It's different for everyone. This could be possible, yes. B may just have needs that can't be covered by one relationship.

Quote:
4)Is polyamory a phase? I do not mean that as derogatory. I know it is more than what a phase seems to infer, I just want to know if a polyamorous person could eventually become monogamous without having to change who they are.
Possible. I believe there is a spectrum for many people. However, this is "cowboy" type of thinking. If this is what you are hoping for, realize that B becoming monogamous is unlikely. Believe that this is not a phase for B. This is who they are, to the core. Do not hope for change or that you can be so wonderful that B will become monogamous. This is who B is.
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Last edited by Bluebird; 08-15-2014 at 11:43 AM.
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Old 08-15-2014, 02:55 PM
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SlowPoly SlowPoly is offline
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Quote:
Originally Posted by MU1991 View Post
1)I do not fully understand how a person segregates relationships. How does a person separate their love life into multiple parts without the parts receiving less attention than they would by themselves?
It's hard to say how much attention a person or relationship would have received under different circumstances. Over time, familiarity and other factors have changed my relationships, and the satisfaction I feel in being "half of" a particular couple. It's absolutely true that if the arms of a V relationship are completely segregated (as in my case) there is less time in the hinge's schedule that is potentially available to each arm than would otherwise be. BUT. That is actually part of what makes poly work for me. I love my personal time, and I love the kind of time I spend with each of my families, and I really like the balance I have right now.

Quote:
Originally Posted by MU1991 View Post
2)How does one person not receive more attention than the other and how can that be deemed fair?
It can be deemed fair by deciding that fairness isn't about equality of attention (how is that even quantified?), but about people having equal respect and equal freedom to fulfill their needs within and outside of given relationships. Be present with B when you are spending time with her, and don't waste that time (or the time she's not available to you) worrying about what will or could be different. Certainly don't worry about what R's getting. The comparison game? That isn't fair to anyone.

Quote:
Originally Posted by MU1991 View Post
3)Do people in the middle, such as B is, need more attention than one person can offer? If one of the outliers, like R or myself, do everything right and more than adequately cover every aspect of a relationship, does this mean B just wants more?
I'm the hinge. I don't need extra attention. I just happen to love both of my guys, and want them in my life. I don't want either or both of them deciding that I have enough, and I won't decide that for them. It's not about a void I'm trying to fill, or anyone's inadequacy. It's about the unique experience of loving each person, and being open to that (and allowing them to be, as well).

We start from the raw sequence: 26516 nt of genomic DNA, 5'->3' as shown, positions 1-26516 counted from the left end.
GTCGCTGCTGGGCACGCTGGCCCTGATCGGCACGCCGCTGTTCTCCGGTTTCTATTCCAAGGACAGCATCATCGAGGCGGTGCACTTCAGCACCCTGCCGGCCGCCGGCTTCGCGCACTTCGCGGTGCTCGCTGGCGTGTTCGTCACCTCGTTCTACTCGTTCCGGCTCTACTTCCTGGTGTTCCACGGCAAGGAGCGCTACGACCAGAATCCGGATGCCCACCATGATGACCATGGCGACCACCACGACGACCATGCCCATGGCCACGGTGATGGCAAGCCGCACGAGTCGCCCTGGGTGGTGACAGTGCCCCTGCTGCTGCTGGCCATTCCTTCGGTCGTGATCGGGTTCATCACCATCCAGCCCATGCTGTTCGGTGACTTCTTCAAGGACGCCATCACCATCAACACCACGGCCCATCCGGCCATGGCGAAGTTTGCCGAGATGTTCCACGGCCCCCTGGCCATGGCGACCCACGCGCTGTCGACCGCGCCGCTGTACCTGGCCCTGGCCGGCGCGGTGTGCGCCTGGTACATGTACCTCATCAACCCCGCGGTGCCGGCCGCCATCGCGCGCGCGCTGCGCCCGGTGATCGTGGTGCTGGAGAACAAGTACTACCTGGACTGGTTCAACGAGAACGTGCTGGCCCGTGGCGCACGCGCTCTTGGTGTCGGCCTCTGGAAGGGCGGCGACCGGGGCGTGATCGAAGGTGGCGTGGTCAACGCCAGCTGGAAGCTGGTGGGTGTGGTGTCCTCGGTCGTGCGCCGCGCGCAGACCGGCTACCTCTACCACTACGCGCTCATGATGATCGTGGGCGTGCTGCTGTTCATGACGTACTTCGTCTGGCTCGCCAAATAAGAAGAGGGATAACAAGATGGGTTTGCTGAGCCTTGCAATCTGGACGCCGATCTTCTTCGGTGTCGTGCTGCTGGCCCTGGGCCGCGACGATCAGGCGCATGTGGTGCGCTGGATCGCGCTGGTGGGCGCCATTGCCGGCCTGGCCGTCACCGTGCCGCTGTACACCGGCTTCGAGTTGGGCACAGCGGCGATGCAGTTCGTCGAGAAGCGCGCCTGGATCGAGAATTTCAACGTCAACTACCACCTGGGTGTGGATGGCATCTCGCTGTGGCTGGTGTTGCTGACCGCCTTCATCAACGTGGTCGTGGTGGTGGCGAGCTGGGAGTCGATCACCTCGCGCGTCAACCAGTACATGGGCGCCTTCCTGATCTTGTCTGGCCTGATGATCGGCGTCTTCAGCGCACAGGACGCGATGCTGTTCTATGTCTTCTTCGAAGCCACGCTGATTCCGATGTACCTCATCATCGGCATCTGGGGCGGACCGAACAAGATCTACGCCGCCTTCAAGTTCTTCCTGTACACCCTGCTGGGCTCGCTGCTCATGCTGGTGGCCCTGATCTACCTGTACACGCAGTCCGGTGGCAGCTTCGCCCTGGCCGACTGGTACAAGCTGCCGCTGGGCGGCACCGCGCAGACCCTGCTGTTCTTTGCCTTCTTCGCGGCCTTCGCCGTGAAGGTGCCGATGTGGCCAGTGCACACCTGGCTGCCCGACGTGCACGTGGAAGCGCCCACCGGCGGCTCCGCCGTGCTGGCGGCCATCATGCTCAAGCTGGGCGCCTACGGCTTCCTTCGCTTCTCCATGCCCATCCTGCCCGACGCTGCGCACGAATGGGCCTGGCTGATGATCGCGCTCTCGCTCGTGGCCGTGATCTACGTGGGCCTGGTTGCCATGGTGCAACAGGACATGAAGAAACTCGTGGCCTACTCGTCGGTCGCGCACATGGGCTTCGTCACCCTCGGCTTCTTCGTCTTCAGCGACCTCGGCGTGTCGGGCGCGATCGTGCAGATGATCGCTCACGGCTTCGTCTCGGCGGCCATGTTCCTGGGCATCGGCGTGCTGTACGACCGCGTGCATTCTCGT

Quote:
Originally Posted by MU1991 View Post
4)Is polyamory a phase? I do not mean that as derogatory. I know it is more than what a phase seems to infer, I just want to know if a polyamorous person could eventually become monogamous without having to change who they are.
Of course it can be a phase. Going back to mono seems to happen, although some in this forum say that they realize now they never were poly to begin with, or they knew all along but really tried to be poly. I don't think it's wise to wait around for a poly to mono conversion. As with any other expectation of how a person might change, it's best to let go of your expectation, accept the realities of today, and figure out how to get your needs met within that context. B will change. You will change. You can't predict how, and shouldn't try to force it. Live in the present. If your dearest hope is hung on B turning mono, consider whether the relationship with B will meet your needs in the meantime (which may be forever).
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  #5  
Old 08-16-2014, 04:17 AM
MU1991 MU1991 is offline
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These questions are specifically directed to YouAreHere but anyone can feel free to answer them.

YouAreHere, I do love B. I care for her a great deal. We are in a long distance relationship right now unfortunately, which adds a strain I will admit.

I find myself wanting to marry this woman some day. I am worried about how the poly- lifestyle would affect a marriage. I am old-school I guess in my view of marriage. I do however believe that marriage can be a lot more than the old way of viewing it. I would be open to many different things I believe, I am just worried, in a sense, that I would not be able to accept B having a boyfriend on the side. I would be jealous, I know I would be.

I am mono while B is poly, as you and your spouse are. Can you possibly expound on how you can accept this? I read your blog post you linked to and it made a lot of sense to me.

A small example is: If B and and I do get married and if she still had a boyfriend on the side. If the boyfriend took her on a romantic getaway, I would find myself a wreck. I think I would, at least. How do you deal with a situation such as this?

As I said before, thank you very much for your time and any input will be greatly appreciated.